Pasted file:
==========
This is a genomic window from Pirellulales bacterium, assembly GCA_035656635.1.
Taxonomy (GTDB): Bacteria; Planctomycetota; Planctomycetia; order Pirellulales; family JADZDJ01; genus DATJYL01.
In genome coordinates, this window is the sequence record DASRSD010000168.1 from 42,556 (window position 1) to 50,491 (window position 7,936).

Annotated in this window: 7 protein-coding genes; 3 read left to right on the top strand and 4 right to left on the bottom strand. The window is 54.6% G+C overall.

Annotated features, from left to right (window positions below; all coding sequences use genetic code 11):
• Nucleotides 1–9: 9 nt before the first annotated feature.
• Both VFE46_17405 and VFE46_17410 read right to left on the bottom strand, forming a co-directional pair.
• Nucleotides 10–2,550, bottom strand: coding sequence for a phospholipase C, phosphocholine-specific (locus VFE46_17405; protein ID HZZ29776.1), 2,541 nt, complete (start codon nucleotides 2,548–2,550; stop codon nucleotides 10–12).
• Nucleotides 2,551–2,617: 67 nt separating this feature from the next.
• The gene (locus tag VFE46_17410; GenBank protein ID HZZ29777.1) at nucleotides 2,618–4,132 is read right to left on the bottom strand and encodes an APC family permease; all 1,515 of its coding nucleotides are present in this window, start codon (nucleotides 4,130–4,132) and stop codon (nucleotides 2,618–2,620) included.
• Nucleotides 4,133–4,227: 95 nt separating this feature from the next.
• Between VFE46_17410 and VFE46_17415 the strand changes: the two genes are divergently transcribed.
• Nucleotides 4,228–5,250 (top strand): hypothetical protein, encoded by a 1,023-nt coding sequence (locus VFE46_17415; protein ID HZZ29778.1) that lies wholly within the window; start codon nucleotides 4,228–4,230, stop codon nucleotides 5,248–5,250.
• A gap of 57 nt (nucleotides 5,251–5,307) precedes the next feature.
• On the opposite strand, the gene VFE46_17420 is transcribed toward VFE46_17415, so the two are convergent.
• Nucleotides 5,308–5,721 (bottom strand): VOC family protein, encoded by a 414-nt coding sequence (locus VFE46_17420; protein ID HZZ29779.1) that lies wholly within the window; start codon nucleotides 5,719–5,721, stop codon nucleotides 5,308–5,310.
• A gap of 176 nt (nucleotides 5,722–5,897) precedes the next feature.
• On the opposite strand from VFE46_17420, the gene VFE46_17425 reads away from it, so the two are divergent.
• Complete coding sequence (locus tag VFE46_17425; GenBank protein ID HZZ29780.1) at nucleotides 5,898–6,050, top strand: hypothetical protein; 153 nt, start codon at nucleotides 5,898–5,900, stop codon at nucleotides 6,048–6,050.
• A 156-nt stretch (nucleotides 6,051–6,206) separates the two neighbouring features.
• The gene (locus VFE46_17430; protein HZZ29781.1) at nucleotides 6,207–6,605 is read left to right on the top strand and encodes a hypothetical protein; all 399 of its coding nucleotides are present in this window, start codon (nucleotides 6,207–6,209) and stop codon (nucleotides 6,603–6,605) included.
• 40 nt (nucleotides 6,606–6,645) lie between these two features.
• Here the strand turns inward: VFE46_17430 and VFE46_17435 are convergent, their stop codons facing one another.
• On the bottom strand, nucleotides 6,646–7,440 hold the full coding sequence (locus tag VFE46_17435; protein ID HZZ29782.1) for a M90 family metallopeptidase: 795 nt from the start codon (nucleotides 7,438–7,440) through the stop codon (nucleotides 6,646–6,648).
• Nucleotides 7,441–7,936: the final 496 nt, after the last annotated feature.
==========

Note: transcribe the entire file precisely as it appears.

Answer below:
This is a genomic window from Pirellulales bacterium, assembly GCA_035656635.1.
Taxonomy (GTDB): Bacteria; Planctomycetota; Planctomycetia; order Pirellulales; family JADZDJ01; genus DATJYL01.
In genome coordinates, this window is the sequence record DASRSD010000168.1 from 42,556 (window position 1) to 50,491 (window position 7,936).

Annotated in this window: 7 protein-coding genes; 3 read left to right on the top strand and 4 right to left on the bottom strand. The window is 54.6% G+C overall.

Annotated features, from left to right (window positions below; all coding sequences use genetic code 11):
• Nucleotides 1–9: 9 nt before the first annotated feature.
• Both VFE46_17405 and VFE46_17410 read right to left on the bottom strand, forming a co-directional pair.
• Nucleotides 10–2,550, bottom strand: coding sequence for a phospholipase C, phosphocholine-specific (locus VFE46_17405; protein ID HZZ29776.1), 2,541 nt, complete (start codon nucleotides 2,548–2,550; stop codon nucleotides 10–12).
• Nucleotides 2,551–2,617: 67 nt separating this feature from the next.
• The gene (locus tag VFE46_17410; GenBank protein ID HZZ29777.1) at nucleotides 2,618–4,132 is read right to left on the bottom strand and encodes an APC family permease; all 1,515 of its coding nucleotides are present in this window, start codon (nucleotides 4,130–4,132) and stop codon (nucleotides 2,618–2,620) included.
• Nucleotides 4,133–4,227: 95 nt separating this feature from the next.
• Between VFE46_17410 and VFE46_17415 the strand changes: the two genes are divergently transcribed.
• Nucleotides 4,228–5,250 (top strand): hypothetical protein, encoded by a 1,023-nt coding sequence (locus VFE46_17415; protein ID HZZ29778.1) that lies wholly within the window; start codon nucleotides 4,228–4,230, stop codon nucleotides 5,248–5,250.
• A gap of 57 nt (nucleotides 5,251–5,307) precedes the next feature.
• On the opposite strand, the gene VFE46_17420 is transcribed toward VFE46_17415, so the two are convergent.
• Nucleotides 5,308–5,721 (bottom strand): VOC family protein, encoded by a 414-nt coding sequence (locus VFE46_17420; protein ID HZZ29779.1) that lies wholly within the window; start codon nucleotides 5,719–5,721, stop codon nucleotides 5,308–5,310.
• A gap of 176 nt (nucleotides 5,722–5,897) precedes the next feature.
• On the opposite strand from VFE46_17420, the gene VFE46_17425 reads away from it, so the two are divergent.
• Complete coding sequence (locus tag VFE46_17425; GenBank protein ID HZZ29780.1) at nucleotides 5,898–6,050, top strand: hypothetical protein; 153 nt, start codon at nucleotides 5,898–5,900, stop codon at nucleotides 6,048–6,050.
• A 156-nt stretch (nucleotides 6,051–6,206) separates the two neighbouring features.
• The gene (locus VFE46_17430; protein HZZ29781.1) at nucleotides 6,207–6,605 is read left to right on the top strand and encodes a hypothetical protein; all 399 of its coding nucleotides are present in this window, start codon (nucleotides 6,207–6,209) and stop codon (nucleotides 6,603–6,605) included.
• 40 nt (nucleotides 6,606–6,645) lie between these two features.
• Here the strand turns inward: VFE46_17430 and VFE46_17435 are convergent, their stop codons facing one another.
• On the bottom strand, nucleotides 6,646–7,440 hold the full coding sequence (locus tag VFE46_17435; protein ID HZZ29782.1) for a M90 family metallopeptidase: 795 nt from the start codon (nucleotides 7,438–7,440) through the stop codon (nucleotides 6,646–6,648).
• Nucleotides 7,441–7,936: the final 496 nt, after the last annotated feature.